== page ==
August 26, 2020

Hurricane Laura is approaching, and business leaders are once again asking themselves: Is my company prepared?

Often, the answer is “no.” Despite total annual U.S. hurricane damages now regularly exceeding $100 billion, the majority of businesses remain insufficiently protected against hurricane-related catastrophes. Even among the Fortune 1000, more than 50 percent of companies delay preparation efforts until the first-named storm of the season – and that approach can be costly, not only in terms of immediate wind and water damages, but in terms of a company’s business continuity, reputation, and long-term profitability.

So, what can companies do to help minimize their exposure to risk?

The first step is to establish a comprehensive risk assessment and response framework before a storm is on its way. The initial assessment must account not only for the impact of a storm on facilities and equipment, but also for any potential vulnerabilities across the company’s full operational structure — including its workforce, its supply chain, and its data and technology systems. Once vulnerabilities have been identified, contingency plans can be developed or refreshed.

Regardless of where your company stands in its preparations for hurricanes and other natural disasters, there are immediate steps business leaders can take to address short-term damages and pave the way for faster recovery.

Preparing for the Immediate Impact of a Storm

Most companies understand the importance of securing their physical facilities and equipment against immediate flooding and wind damage. However, far fewer companies comprehend and plan for the more complex challenges that can arise from widespread power outages, impassable roads, closed bridges, and manpower shortages from wide-scale evacuations. Depending on a hurricane’s strength, the severity of such outcomes can be unpredictable, and their total impact on a business can often outweigh immediate damages.

Hurricane Maria, which flattened Puerto Rico’s infrastructure, demonstrates that even seemingly prepared companies can be caught off-guard. Following that storm, local and multi-national businesses faced significant issues ranging from challenges feeding livestock to the inability to resume manufacturing operations. These issues were largely the result of common, predictable disruptions such as:

The inability to communicate with employees due to power outages and damaged communications infrastructure.

Roads that were impassable, severely limiting supply chain routes, which meant critical food, water, and other supplies could not reach businesses and homes.

Backup plans that were rendered ineffective by generator outages and damaged/contaminated supplies.

It is not enough to have just one response plan – companies must prepare for as many “worst-case” scenarios as they can, accounting for disruptions to their operations, facilities, and inventory. Considerations should include investing in reliable back-up power sources to counter the impact of long-term power outages. Companies must also assess their data storage, access and usage, all of which could be impacted by outages, equipment damage, and opportunistic hacking. Traditional communication options, such as cell phones, landlines and the internet, could be down for extended periods of time. Alternative forms of communication should be established prior to a storm’s arrival. These efforts will help maintain safety for personnel and facilities, after evacuations have been completed.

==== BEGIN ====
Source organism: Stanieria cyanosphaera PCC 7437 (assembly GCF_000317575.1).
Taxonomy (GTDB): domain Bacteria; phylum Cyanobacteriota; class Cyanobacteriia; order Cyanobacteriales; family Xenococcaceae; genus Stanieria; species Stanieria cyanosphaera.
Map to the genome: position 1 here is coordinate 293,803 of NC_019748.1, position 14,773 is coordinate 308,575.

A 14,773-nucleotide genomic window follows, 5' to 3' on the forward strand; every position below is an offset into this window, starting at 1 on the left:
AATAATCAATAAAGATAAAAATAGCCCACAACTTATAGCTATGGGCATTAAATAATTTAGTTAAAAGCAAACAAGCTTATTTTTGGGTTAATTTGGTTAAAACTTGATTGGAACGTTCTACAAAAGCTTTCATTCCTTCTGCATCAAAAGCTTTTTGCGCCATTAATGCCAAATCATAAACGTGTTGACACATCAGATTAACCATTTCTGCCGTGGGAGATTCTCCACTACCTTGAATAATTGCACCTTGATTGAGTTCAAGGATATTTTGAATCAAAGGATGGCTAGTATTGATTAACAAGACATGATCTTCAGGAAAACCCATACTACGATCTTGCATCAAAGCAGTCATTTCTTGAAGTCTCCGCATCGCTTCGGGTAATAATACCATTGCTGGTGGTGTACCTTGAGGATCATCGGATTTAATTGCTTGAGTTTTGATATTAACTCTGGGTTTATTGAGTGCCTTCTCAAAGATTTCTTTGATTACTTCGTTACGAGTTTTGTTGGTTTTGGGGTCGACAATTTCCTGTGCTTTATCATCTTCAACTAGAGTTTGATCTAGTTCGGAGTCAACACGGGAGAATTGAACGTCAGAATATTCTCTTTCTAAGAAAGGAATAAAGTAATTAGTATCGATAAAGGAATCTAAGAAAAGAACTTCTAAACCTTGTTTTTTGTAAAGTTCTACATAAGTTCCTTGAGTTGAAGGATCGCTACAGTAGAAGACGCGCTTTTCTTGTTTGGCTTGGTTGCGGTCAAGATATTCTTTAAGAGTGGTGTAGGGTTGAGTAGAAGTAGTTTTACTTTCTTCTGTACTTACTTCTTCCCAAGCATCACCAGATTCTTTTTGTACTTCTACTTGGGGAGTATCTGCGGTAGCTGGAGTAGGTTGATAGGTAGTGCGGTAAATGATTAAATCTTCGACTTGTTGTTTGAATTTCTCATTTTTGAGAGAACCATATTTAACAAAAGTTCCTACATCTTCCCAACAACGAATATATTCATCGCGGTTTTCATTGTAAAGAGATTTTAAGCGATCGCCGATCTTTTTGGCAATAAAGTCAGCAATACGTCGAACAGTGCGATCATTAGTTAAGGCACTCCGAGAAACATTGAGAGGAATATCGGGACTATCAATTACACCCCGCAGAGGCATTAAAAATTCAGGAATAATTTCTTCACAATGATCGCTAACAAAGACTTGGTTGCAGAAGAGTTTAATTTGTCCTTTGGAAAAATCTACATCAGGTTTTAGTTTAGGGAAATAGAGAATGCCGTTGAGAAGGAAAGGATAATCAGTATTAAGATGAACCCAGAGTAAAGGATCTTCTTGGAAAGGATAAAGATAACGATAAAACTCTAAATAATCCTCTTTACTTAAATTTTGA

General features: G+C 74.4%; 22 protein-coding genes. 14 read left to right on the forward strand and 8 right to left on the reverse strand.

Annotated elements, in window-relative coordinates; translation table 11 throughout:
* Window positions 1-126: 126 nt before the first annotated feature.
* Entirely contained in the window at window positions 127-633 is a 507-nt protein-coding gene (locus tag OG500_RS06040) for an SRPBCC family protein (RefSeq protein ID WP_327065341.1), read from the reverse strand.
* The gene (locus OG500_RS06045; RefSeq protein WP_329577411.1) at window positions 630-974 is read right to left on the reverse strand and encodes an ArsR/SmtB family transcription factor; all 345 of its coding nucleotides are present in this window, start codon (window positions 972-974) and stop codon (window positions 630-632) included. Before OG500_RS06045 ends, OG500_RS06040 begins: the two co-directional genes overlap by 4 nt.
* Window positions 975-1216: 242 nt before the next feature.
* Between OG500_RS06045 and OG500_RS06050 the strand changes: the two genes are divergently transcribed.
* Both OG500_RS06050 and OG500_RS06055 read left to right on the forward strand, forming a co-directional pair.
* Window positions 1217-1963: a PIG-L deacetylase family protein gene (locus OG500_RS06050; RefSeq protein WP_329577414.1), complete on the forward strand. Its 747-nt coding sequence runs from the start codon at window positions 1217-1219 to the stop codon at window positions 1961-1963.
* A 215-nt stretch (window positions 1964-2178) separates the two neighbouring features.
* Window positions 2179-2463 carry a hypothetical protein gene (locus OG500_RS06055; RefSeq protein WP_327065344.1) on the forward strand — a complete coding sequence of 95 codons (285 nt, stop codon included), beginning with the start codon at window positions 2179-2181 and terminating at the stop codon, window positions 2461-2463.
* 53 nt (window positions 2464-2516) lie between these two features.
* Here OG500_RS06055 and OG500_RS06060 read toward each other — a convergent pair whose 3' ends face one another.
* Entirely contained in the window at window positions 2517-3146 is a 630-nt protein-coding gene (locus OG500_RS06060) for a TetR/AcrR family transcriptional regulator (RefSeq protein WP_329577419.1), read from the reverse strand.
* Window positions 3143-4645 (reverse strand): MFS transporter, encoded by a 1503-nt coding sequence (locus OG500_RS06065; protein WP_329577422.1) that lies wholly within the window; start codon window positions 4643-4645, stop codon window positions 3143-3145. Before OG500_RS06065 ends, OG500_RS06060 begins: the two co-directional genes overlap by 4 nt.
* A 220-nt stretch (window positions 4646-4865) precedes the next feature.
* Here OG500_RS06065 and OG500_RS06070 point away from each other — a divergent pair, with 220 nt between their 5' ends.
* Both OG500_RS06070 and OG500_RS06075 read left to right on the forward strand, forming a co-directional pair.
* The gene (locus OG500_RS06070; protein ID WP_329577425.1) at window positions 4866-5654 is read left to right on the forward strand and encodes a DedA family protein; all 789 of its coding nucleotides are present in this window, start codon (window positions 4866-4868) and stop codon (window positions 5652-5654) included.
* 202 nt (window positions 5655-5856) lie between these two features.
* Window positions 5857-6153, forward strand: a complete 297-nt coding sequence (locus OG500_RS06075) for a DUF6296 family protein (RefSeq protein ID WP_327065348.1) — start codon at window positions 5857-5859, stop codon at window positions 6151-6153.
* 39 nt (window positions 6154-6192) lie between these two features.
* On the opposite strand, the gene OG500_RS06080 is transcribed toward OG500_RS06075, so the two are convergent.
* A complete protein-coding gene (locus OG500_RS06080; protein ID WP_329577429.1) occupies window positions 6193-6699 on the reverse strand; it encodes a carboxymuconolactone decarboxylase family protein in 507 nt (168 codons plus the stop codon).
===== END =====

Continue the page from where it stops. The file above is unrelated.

Protecting Your Workforce

Following a storm, accounting for damages to employees’ homes and personal property is extremely important. In hurricane-prone areas, many employees will likely experience the significant emotional and financial toll of seeing their homes and assets damaged or destroyed. To lessen the burden, companies should plan for temporary housing for employees and ease the access to water and food. Reports after 2005’s Katrina and other major hurricanes showed that companies that brought in temporary housing trailers for their displaced workers and their families were able to regain operational status more quickly.

Furthermore, damaged broadband infrastructure can disrupt traditional communication channels, such as e-mail, leaving companies scrambling to get in touch with employees and ensure their safety. As a proactive measure, companies should consider facilitating tracking software for employees to use that can help them find employees during search and rescue operations. Partnering with third-party security providers can add an extra layer of safety during such operations; trained personnel can more readily navigate damaged roads and facilities to ensure that critical supplies are successfully delivered to employees.

While this may look different from previous years due to COVID-19, it is critical to take proactive measures to protect all aspects of your company. 

Addressing Supply Chain Disruptions and Economic Vulnerabilities

The economic impacts of hurricane damages often extend well beyond the immediate hurricane zone. Following Katrina, the damage in New Orleans caused widespread disruptions to supply chains throughout the region and beyond, from the Gulf of Mexico to Minneapolis. During and after Harvey, the shutdown of major refineries near Houston – which typically process 2.6 million barrels of crude oil per day – significantly impacted the total refining capacity, not only of Texas, but of the entire United States.